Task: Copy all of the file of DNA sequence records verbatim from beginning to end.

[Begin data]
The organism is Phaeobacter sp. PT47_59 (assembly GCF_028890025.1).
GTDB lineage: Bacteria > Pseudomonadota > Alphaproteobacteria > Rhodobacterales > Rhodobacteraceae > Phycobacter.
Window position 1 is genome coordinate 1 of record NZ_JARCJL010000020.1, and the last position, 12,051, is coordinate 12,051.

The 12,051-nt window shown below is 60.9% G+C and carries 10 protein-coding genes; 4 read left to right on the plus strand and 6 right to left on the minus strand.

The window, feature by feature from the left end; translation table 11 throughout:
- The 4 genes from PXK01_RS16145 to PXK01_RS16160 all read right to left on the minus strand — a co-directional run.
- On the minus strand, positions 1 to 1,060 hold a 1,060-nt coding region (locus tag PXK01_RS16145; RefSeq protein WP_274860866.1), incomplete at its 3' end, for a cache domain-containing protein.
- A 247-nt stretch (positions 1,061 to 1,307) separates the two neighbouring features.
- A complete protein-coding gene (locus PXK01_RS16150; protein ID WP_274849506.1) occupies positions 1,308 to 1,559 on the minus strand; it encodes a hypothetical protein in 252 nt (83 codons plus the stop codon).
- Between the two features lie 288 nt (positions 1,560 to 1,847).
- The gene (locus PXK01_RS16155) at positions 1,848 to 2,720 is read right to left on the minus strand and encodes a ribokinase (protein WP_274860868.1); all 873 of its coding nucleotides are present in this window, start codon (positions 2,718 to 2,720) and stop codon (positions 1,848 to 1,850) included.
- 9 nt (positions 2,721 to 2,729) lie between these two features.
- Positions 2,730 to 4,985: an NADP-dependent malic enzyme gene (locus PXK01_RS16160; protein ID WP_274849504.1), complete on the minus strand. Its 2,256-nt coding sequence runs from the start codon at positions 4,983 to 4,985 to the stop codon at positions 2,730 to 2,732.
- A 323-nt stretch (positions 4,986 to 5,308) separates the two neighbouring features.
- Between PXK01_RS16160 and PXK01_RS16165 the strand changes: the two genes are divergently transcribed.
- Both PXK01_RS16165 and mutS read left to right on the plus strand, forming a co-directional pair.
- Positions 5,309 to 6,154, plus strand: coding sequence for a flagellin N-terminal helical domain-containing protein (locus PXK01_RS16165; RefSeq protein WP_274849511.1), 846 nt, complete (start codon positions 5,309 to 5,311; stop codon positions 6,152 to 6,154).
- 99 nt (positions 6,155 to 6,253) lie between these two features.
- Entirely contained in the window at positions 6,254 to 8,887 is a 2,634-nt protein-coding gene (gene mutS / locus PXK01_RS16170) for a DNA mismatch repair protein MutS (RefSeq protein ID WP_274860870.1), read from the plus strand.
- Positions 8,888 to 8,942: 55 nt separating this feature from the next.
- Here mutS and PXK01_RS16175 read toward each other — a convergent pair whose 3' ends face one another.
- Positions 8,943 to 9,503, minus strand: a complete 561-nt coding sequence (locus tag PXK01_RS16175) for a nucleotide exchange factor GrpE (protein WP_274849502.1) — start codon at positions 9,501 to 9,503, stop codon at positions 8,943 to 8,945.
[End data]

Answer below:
The organism is Phaeobacter sp. PT47_59 (assembly GCF_028890025.1).
GTDB lineage: Bacteria > Pseudomonadota > Alphaproteobacteria > Rhodobacterales > Rhodobacteraceae > Phycobacter.
Window position 1 is genome coordinate 1 of record NZ_JARCJL010000020.1, and the last position, 12,051, is coordinate 12,051.

The 12,051-nt window shown below is 60.9% G+C and carries 10 protein-coding genes; 4 read left to right on the plus strand and 6 right to left on the minus strand.

The window, feature by feature from the left end; translation table 11 throughout:
- The 4 genes from PXK01_RS16145 to PXK01_RS16160 all read right to left on the minus strand — a co-directional run.
- On the minus strand, positions 1 to 1,060 hold a 1,060-nt coding region (locus tag PXK01_RS16145; RefSeq protein WP_274860866.1), incomplete at its 3' end, for a cache domain-containing protein.
- A 247-nt stretch (positions 1,061 to 1,307) separates the two neighbouring features.
- A complete protein-coding gene (locus PXK01_RS16150; protein ID WP_274849506.1) occupies positions 1,308 to 1,559 on the minus strand; it encodes a hypothetical protein in 252 nt (83 codons plus the stop codon).
- Between the two features lie 288 nt (positions 1,560 to 1,847).
- The gene (locus PXK01_RS16155) at positions 1,848 to 2,720 is read right to left on the minus strand and encodes a ribokinase (protein WP_274860868.1); all 873 of its coding nucleotides are present in this window, start codon (positions 2,718 to 2,720) and stop codon (positions 1,848 to 1,850) included.
- 9 nt (positions 2,721 to 2,729) lie between these two features.
- Positions 2,730 to 4,985: an NADP-dependent malic enzyme gene (locus PXK01_RS16160; protein ID WP_274849504.1), complete on the minus strand. Its 2,256-nt coding sequence runs from the start codon at positions 4,983 to 4,985 to the stop codon at positions 2,730 to 2,732.
- A 323-nt stretch (positions 4,986 to 5,308) separates the two neighbouring features.
- Between PXK01_RS16160 and PXK01_RS16165 the strand changes: the two genes are divergently transcribed.
- Both PXK01_RS16165 and mutS read left to right on the plus strand, forming a co-directional pair.
- Positions 5,309 to 6,154, plus strand: coding sequence for a flagellin N-terminal helical domain-containing protein (locus PXK01_RS16165; RefSeq protein WP_274849511.1), 846 nt, complete (start codon positions 5,309 to 5,311; stop codon positions 6,152 to 6,154).
- 99 nt (positions 6,155 to 6,253) lie between these two features.
- Entirely contained in the window at positions 6,254 to 8,887 is a 2,634-nt protein-coding gene (gene mutS / locus PXK01_RS16170) for a DNA mismatch repair protein MutS (RefSeq protein ID WP_274860870.1), read from the plus strand.
- Positions 8,888 to 8,942: 55 nt separating this feature from the next.
- Here mutS and PXK01_RS16175 read toward each other — a convergent pair whose 3' ends face one another.
- Positions 8,943 to 9,503, minus strand: a complete 561-nt coding sequence (locus tag PXK01_RS16175) for a nucleotide exchange factor GrpE (protein WP_274849502.1) — start codon at positions 9,501 to 9,503, stop codon at positions 8,943 to 8,945.